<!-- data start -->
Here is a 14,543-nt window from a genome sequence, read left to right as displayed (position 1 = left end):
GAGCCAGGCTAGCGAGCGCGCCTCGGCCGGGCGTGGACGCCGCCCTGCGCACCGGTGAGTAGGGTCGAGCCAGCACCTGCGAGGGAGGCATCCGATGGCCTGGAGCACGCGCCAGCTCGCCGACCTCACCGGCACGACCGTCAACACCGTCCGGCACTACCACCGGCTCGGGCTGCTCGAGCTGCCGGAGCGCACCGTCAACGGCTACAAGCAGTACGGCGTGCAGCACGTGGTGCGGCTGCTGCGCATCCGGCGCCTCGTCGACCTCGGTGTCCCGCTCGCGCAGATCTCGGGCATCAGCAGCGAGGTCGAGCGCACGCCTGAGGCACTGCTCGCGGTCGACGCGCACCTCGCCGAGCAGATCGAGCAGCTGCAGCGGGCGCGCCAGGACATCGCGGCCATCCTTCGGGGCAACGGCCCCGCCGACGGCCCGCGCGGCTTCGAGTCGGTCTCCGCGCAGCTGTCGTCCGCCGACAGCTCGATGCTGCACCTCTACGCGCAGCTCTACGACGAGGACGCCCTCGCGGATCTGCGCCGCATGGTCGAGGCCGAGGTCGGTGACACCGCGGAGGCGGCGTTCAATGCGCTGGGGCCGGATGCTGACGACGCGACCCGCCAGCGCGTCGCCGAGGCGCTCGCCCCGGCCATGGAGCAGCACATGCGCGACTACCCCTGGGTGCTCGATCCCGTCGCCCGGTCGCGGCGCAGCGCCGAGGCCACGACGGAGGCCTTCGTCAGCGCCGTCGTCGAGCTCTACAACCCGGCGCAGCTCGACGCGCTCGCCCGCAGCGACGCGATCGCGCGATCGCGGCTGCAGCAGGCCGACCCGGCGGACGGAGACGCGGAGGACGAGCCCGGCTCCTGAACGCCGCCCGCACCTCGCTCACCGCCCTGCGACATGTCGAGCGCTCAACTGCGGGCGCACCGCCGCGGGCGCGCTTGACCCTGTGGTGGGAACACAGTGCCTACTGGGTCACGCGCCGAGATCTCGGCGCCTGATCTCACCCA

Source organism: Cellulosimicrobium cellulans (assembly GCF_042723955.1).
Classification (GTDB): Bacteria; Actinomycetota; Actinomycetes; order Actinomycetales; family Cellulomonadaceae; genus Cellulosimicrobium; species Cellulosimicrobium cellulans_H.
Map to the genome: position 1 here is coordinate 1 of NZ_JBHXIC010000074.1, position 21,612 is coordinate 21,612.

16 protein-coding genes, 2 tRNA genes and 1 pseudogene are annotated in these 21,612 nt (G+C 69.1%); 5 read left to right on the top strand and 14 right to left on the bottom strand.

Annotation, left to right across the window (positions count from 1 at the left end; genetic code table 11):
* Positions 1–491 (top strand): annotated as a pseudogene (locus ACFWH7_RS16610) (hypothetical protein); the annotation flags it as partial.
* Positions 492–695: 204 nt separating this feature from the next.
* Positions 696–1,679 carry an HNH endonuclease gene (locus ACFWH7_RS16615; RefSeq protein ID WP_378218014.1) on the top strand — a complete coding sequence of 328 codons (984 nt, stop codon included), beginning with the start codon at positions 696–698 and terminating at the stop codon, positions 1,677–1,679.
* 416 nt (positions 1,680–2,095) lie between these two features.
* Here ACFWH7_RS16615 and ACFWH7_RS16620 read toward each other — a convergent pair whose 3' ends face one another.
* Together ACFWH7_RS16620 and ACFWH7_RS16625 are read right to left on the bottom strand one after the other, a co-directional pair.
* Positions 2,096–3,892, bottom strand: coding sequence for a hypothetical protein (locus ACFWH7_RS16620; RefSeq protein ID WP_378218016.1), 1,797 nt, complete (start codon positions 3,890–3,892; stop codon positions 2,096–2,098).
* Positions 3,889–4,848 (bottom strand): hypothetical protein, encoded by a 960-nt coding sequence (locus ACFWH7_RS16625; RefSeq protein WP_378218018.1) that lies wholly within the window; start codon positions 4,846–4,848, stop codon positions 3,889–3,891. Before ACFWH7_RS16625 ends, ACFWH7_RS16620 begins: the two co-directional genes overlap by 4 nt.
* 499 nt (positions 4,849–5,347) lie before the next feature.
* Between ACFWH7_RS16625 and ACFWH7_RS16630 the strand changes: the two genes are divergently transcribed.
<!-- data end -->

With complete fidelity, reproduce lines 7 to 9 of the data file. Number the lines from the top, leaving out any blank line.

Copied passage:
Annotation, left to right across the window (positions count from 1 at the left end; genetic code table 11):
* Positions 1–491 (top strand): annotated as a pseudogene (locus ACFWH7_RS16610) (hypothetical protein); the annotation flags it as partial.
* Positions 492–695: 204 nt separating this feature from the next.